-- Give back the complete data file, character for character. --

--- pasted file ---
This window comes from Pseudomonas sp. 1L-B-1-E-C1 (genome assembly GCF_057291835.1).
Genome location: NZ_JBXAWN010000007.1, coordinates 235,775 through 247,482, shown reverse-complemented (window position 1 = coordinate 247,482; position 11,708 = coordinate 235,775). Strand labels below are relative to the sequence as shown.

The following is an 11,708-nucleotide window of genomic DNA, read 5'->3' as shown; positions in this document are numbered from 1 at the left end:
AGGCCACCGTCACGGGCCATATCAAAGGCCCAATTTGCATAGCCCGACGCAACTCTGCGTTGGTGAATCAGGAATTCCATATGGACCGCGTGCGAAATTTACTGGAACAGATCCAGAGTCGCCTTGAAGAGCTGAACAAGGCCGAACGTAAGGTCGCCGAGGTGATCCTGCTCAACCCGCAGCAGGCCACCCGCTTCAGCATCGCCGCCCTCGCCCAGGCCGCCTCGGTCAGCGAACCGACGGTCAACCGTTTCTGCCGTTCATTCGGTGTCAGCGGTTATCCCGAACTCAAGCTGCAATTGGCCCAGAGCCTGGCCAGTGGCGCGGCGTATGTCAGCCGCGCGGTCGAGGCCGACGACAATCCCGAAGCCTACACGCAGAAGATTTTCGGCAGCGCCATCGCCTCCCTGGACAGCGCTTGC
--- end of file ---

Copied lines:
This window comes from Pseudomonas sp. 1L-B-1-E-C1 (genome assembly GCF_057291835.1).
Genome location: NZ_JBXAWN010000007.1, coordinates 235,775 through 247,482, shown reverse-complemented (window position 1 = coordinate 247,482; position 11,708 = coordinate 235,775). Strand labels below are relative to the sequence as shown.

The following is an 11,708-nucleotide window of genomic DNA, read 5'->3' as shown; positions in this document are numbered from 1 at the left end:
AGGCCACCGTCACGGGCCATATCAAAGGCCCAATTTGCATAGCCCGACGCAACTCTGCGTTGGTGAATCAGGAATTCCATATGGACCGCGTGCGAAATTTACTGGAACAGATCCAGAGTCGCCTTGAAGAGCTGAACAAGGCCGAACGTAAGGTCGCCGAGGTGATCCTGCTCAACCCGCAGCAGGCCACCCGCTTCAGCATCGCCGCCCTCGCCCAGGCCGCCTCGGTCAGCGAACCGACGGTCAACCGTTTCTGCCGTTCATTCGGTGTCAGCGGTTATCCCGAACTCAAGCTGCAATTGGCCCAGAGCCTGGCCAGTGGCGCGGCGTATGTCAGCCGCGCGGTCGAGGCCGACGACAATCCCGAAGCCTACACGCAGAAGATTTTCGGCAGCGCCATCGCCTCCCTGGACAGCGCTTGC